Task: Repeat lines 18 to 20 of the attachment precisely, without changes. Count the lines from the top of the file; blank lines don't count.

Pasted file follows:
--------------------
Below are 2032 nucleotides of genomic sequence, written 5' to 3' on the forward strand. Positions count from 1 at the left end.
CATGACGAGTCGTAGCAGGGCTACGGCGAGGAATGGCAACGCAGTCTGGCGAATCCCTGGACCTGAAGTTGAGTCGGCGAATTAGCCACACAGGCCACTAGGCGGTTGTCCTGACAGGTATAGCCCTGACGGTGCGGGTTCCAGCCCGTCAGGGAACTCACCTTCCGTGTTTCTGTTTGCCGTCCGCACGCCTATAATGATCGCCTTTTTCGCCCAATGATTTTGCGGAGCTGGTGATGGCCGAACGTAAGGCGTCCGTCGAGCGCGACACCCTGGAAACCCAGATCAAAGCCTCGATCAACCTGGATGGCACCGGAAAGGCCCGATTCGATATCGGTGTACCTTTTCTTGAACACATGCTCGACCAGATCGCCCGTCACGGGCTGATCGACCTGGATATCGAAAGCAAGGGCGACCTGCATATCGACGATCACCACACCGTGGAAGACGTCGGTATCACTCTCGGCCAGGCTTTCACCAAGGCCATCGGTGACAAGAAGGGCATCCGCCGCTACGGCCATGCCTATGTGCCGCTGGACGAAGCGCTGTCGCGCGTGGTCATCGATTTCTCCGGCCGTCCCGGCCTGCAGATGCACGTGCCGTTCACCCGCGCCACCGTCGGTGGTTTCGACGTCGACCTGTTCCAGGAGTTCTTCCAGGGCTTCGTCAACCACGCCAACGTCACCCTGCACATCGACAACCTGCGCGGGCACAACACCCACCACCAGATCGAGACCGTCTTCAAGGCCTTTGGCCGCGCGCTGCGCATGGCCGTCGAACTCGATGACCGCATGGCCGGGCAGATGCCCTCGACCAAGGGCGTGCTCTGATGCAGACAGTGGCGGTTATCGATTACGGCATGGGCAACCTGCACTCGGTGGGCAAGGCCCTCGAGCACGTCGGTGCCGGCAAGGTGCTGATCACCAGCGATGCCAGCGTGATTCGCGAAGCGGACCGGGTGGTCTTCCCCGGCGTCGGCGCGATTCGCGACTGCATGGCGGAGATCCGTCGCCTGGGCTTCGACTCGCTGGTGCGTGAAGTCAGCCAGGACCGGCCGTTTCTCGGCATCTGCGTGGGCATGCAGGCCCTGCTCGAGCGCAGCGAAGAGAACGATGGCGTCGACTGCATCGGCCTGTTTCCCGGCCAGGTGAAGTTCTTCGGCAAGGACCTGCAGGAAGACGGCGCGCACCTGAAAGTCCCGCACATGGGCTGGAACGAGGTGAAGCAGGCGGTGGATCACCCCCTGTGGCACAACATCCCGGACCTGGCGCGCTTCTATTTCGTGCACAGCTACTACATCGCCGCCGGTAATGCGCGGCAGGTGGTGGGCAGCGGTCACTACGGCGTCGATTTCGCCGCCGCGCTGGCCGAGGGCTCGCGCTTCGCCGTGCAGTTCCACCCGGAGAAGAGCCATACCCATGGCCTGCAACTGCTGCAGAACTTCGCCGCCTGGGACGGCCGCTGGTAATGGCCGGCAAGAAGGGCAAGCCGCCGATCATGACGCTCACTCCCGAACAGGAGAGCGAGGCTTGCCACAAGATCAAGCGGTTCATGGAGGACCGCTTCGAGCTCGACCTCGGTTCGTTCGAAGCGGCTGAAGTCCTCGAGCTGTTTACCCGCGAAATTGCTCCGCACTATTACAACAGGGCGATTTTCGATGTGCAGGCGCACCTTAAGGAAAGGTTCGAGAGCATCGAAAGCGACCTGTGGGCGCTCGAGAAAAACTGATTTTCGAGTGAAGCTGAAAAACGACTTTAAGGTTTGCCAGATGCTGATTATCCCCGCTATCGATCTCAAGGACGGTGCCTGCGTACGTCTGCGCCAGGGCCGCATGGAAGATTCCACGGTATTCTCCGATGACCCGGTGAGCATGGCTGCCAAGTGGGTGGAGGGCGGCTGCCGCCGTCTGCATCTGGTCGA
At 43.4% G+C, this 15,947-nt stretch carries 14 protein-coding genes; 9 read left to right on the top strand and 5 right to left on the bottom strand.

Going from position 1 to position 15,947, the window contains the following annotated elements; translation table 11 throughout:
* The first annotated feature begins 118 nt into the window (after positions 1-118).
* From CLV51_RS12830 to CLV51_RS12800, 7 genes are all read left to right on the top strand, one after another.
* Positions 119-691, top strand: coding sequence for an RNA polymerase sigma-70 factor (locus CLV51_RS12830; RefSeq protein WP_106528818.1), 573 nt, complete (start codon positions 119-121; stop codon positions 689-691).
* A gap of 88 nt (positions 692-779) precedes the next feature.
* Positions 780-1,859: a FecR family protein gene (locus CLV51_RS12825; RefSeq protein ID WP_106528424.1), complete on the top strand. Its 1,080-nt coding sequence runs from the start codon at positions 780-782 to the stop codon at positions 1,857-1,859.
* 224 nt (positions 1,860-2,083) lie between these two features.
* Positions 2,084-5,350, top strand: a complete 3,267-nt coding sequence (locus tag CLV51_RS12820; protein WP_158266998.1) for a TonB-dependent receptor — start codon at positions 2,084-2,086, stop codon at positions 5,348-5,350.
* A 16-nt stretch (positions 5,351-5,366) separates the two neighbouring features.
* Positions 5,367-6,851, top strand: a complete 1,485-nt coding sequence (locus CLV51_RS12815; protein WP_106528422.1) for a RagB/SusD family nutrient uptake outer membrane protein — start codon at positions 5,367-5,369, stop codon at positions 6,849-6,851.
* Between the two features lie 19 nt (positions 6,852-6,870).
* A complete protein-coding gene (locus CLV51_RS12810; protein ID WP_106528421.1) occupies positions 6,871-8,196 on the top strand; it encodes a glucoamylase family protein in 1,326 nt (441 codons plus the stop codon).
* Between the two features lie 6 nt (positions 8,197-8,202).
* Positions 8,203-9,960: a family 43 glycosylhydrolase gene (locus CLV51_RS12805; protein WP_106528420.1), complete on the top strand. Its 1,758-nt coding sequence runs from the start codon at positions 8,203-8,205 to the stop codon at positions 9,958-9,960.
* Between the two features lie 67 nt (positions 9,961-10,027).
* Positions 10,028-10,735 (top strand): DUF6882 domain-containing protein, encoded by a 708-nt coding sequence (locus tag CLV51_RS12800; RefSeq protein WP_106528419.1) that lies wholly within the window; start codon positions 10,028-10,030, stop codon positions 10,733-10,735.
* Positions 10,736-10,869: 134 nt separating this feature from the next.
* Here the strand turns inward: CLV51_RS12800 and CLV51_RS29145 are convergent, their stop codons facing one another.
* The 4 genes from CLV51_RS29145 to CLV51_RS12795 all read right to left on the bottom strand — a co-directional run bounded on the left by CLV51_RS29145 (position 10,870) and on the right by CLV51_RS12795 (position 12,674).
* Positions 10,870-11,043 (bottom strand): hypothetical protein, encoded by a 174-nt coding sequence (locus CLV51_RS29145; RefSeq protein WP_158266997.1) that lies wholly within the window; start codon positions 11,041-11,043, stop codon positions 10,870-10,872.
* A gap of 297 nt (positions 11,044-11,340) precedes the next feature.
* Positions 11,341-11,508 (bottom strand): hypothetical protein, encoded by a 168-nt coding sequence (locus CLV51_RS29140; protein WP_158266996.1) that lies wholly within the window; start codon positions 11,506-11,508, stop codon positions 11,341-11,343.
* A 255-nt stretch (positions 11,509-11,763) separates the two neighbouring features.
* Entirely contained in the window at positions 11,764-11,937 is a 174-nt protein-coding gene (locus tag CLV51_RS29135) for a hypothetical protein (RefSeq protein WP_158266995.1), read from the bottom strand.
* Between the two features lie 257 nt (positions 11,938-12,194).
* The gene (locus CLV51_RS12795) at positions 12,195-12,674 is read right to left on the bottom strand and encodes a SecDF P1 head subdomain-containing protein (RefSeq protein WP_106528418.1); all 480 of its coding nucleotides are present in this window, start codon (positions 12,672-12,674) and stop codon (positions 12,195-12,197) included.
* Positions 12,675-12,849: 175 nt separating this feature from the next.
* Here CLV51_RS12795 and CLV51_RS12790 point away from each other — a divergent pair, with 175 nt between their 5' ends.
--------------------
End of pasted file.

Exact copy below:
* Between the two features lie 67 nt (positions 9,961-10,027).
* Positions 10,028-10,735 (top strand): DUF6882 domain-containing protein, encoded by a 708-nt coding sequence (locus tag CLV51_RS12800; RefSeq protein WP_106528419.1) that lies wholly within the window; start codon positions 10,028-10,030, stop codon positions 10,733-10,735.
* Positions 10,736-10,869: 134 nt separating this feature from the next.